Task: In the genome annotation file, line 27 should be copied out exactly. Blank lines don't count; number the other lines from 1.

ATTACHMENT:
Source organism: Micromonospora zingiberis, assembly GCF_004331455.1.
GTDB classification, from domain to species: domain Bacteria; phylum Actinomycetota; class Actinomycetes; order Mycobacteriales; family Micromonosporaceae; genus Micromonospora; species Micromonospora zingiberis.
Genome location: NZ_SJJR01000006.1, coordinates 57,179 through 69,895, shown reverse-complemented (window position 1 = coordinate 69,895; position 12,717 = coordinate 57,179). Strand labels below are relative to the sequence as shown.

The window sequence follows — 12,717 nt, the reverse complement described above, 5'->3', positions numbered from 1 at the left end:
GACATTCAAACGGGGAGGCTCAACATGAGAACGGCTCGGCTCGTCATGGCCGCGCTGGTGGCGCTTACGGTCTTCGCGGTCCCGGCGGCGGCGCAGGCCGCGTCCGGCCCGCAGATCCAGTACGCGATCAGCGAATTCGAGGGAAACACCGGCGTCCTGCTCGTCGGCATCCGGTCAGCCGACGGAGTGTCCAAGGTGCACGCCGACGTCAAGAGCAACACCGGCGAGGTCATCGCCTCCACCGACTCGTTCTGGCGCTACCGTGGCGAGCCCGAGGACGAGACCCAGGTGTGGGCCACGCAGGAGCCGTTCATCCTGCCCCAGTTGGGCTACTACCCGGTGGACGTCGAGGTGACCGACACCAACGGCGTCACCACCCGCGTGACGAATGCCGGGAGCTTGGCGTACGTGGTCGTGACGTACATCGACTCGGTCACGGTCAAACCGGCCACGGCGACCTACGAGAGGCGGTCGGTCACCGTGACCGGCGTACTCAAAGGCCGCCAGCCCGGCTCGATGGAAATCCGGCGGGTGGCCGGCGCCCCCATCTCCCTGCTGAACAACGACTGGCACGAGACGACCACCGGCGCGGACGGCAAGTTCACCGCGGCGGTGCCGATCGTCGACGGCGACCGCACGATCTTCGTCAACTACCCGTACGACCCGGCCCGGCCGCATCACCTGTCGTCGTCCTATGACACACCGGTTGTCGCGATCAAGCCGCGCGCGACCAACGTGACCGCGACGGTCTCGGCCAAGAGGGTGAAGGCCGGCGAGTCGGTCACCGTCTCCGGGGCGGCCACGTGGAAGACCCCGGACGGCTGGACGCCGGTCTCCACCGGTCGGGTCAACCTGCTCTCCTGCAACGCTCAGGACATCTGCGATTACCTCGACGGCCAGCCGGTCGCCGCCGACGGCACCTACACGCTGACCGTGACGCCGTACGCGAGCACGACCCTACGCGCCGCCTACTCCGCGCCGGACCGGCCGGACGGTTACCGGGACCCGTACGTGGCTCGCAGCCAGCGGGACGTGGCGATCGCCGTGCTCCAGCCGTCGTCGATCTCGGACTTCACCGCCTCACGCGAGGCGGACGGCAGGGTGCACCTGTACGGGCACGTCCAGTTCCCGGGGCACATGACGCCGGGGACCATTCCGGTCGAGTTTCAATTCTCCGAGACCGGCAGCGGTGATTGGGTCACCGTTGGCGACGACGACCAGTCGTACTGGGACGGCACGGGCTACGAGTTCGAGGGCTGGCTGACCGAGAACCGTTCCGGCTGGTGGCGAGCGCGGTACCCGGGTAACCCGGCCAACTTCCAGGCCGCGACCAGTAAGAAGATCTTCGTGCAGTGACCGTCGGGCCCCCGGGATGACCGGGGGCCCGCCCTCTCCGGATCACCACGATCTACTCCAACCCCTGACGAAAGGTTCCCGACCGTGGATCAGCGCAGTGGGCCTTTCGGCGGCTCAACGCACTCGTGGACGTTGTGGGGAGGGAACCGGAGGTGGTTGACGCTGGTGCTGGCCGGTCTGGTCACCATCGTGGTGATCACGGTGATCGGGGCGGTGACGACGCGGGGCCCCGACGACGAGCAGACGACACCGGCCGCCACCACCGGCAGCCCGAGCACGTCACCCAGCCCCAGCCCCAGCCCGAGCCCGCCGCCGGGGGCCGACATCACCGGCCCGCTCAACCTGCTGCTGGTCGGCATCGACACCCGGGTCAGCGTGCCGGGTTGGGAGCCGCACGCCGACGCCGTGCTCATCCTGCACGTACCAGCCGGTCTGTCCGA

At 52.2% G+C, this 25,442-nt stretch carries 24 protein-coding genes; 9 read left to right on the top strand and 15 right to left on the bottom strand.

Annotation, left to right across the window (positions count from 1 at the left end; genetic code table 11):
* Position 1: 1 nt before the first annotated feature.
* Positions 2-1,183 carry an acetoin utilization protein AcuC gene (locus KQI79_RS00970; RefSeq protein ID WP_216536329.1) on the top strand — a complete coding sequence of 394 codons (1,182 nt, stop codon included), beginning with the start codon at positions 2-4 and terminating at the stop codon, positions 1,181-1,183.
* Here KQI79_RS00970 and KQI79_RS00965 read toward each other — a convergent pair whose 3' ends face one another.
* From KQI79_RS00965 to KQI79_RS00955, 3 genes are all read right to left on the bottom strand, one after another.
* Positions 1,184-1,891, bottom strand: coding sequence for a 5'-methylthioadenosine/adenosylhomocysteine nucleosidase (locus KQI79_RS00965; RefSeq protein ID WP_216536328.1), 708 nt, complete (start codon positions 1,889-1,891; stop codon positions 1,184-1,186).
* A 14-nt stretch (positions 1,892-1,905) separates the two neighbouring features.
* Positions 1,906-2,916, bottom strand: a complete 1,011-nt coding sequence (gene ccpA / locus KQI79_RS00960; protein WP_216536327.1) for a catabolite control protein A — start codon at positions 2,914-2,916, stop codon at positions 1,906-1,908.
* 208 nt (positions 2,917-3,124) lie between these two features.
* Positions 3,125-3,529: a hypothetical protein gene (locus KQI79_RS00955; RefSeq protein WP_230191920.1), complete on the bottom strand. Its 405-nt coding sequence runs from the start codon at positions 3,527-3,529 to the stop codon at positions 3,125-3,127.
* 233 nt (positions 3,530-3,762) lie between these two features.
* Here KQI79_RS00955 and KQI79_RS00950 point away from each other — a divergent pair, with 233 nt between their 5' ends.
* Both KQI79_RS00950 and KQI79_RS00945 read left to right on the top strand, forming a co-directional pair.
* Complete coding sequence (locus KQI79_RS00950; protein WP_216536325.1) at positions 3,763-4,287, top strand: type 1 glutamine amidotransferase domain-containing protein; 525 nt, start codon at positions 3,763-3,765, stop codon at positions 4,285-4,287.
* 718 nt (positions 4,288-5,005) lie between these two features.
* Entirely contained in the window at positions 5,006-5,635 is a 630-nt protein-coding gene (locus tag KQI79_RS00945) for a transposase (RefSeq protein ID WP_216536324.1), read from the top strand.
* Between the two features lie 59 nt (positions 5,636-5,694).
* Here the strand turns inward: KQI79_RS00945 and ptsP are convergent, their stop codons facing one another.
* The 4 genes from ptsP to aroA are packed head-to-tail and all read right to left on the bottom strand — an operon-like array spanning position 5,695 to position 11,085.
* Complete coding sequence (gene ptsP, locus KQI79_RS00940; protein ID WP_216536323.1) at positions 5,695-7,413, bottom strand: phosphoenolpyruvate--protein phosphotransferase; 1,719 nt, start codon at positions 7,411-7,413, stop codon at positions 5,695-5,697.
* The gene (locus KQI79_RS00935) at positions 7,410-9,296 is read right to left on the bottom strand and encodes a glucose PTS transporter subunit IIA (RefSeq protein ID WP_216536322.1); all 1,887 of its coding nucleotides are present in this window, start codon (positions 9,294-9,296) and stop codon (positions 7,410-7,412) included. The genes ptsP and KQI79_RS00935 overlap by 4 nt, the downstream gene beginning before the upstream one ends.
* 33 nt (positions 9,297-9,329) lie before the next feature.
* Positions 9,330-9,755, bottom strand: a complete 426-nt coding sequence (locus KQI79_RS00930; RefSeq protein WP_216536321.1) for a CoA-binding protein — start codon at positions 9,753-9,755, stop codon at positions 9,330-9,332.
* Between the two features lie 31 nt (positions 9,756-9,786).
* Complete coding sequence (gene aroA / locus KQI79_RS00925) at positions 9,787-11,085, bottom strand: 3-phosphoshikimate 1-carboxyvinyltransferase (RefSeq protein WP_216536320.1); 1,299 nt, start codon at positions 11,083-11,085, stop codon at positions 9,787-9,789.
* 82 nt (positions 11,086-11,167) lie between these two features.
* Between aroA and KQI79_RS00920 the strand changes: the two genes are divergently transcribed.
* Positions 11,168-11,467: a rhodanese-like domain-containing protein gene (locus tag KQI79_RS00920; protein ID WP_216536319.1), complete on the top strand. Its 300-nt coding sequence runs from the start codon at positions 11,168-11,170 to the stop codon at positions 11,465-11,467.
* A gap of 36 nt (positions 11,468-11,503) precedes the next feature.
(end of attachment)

* The gene (locus KQI79_RS00935) at positions 7,410-9,296 is read right to left on the bottom strand and encodes a glucose PTS transporter subunit IIA (RefSeq protein ID WP_216536322.1); all 1,887 of its coding nucleotides are present in this window, start codon (positions 9,294-9,296) and stop codon (positions 7,410-7,412) included. The genes ptsP and KQI79_RS00935 overlap by 4 nt, the downstream gene beginning before the upstream one ends.